Mi Xicana arte is about exploring and researching the different attributes and symbolism of my gender and culture. The subject of MUJERES/WOMEN is something that I've always had a strong affinity with and it also plays an important part in my life. The roles of all women have been mostly portrayed throughout history and art by a male perspective and gaze. I feel like it is my artistic duty to investigate those roles closest to me and portray them through my own female gaze. The practice of self-portraiture allows my curiosity and love of photography to delve into and discover my womanhood and Latinidad. My artistic practice also involves research into myths, archetypes, stereotypes, prescribed gender roles, sexuality, pre-hispanic symbolism, mexican textiles and traditions, and the history of mujeres such as La Mujer Azteca/Maya y the legend of La Llorona. This gained knowledge molds and guides my work conceptually and aesthetically.
Gloria Anzaldua really puts into words what us Chicana creatives y otras from all artistic disciplines think, feel, believe, and create: “As a people, we have been stripped of our history, language, identity and pride, and we attempt again and again to find what we have lost by imaginatively digging into our cultural roots and make art out of our findings.” Exactly!!!
My latest project, Allegory of a Chicana, will push my creativity and technique to another level since each image I'm creating will be more challenging, calculated, and reflective together with new skills in order to produce the series. That is intimidating in itself but I'm muy excited and ready to actualize this series since it has been brewing en mi cabecita for a while now. It is inspired by specific allegorical and symbolistic paintings that I am appropriating and putting my own Chicana twist to it.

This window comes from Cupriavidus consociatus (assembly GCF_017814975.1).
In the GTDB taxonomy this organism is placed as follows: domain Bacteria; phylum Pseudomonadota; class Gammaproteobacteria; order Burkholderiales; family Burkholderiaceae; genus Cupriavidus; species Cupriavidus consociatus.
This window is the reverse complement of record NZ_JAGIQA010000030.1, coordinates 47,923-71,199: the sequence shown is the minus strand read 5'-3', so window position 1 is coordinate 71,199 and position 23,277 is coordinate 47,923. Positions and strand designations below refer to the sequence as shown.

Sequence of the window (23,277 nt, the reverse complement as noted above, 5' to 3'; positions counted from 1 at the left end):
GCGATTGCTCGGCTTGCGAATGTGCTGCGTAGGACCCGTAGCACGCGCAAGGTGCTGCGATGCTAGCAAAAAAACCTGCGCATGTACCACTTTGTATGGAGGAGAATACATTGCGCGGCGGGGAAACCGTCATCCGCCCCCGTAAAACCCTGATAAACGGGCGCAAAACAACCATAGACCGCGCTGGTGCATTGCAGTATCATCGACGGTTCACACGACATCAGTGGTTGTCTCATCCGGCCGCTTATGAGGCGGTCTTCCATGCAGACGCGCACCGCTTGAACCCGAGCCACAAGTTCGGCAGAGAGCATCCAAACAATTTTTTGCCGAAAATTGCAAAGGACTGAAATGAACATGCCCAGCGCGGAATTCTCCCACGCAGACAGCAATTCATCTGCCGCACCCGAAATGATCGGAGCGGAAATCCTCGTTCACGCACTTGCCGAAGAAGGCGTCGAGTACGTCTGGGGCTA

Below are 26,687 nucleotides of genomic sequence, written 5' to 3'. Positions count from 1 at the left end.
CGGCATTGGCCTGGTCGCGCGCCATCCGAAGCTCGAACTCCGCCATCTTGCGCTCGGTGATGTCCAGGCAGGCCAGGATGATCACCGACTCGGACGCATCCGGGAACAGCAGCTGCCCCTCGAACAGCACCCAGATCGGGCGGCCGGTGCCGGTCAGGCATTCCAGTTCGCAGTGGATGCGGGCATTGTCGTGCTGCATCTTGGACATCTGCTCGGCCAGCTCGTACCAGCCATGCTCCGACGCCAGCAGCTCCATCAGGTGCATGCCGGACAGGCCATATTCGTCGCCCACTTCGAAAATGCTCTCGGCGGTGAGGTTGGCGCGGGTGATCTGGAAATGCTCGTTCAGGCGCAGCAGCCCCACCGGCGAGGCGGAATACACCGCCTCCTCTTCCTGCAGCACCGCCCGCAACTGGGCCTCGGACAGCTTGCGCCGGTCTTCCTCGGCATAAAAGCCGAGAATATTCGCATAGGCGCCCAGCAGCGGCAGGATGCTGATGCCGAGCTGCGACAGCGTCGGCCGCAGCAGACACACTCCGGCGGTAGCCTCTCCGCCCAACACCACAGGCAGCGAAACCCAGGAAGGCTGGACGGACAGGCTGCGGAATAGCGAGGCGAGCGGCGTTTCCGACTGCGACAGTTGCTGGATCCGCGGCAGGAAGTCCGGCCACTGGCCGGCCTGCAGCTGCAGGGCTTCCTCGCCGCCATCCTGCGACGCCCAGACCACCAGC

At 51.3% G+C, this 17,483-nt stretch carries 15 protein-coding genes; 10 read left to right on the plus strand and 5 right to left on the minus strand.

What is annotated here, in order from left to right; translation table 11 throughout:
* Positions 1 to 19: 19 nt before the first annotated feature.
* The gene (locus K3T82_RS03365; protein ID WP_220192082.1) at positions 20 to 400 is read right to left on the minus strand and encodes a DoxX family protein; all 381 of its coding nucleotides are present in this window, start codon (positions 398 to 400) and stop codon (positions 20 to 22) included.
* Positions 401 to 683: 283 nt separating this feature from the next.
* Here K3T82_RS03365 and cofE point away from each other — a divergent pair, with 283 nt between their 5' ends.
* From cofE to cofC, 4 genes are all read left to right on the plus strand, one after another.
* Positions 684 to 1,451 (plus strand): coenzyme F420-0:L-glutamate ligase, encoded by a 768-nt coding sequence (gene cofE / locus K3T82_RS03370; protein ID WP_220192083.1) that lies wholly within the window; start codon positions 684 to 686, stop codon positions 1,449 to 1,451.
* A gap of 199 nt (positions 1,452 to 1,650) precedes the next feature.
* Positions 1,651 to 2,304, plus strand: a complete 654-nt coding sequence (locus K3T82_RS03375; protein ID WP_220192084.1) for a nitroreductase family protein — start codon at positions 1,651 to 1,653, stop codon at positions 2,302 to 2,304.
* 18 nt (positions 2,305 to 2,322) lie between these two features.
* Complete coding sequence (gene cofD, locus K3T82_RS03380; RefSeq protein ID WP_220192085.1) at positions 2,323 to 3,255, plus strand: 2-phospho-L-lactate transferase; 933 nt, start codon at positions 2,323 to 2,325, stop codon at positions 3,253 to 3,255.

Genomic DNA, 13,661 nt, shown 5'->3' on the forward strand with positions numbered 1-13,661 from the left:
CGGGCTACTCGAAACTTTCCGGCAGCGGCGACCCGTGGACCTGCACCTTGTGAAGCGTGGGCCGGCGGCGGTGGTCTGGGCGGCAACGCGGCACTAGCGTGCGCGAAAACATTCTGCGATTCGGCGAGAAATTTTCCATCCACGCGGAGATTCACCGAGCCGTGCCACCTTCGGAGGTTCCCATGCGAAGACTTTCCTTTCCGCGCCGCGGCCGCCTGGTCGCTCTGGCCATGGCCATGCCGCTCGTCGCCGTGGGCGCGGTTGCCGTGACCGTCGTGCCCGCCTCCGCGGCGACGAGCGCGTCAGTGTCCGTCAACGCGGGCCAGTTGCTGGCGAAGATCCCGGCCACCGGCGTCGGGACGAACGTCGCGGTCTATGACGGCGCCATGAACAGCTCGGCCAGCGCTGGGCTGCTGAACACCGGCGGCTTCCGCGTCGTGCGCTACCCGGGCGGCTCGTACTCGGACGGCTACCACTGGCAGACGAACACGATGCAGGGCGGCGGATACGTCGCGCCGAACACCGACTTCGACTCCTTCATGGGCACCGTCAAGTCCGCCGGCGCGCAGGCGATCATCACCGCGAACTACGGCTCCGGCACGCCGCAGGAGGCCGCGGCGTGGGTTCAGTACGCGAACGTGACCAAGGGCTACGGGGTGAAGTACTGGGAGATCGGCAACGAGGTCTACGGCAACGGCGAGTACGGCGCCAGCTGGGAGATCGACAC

Stay tuned to my progress at: https://www.instagram.com/la_libertina/
Researching the myth of La Llorona has been intriguing and thoughtful. Perhaps La LLorona was pushed to a breaking point and was left rechazada and abandoned with no options left. Was she was doing her own thing and was banned from town for being independent? How many La Lloronas exist today and why are they like that? In what ways does La Llorona represent mujeres or how are we like her? Why was she demonized in the first place? How are mujeres/women demonized today?
Researching provokes more valid questions, so what can we do thru art to answer those questions?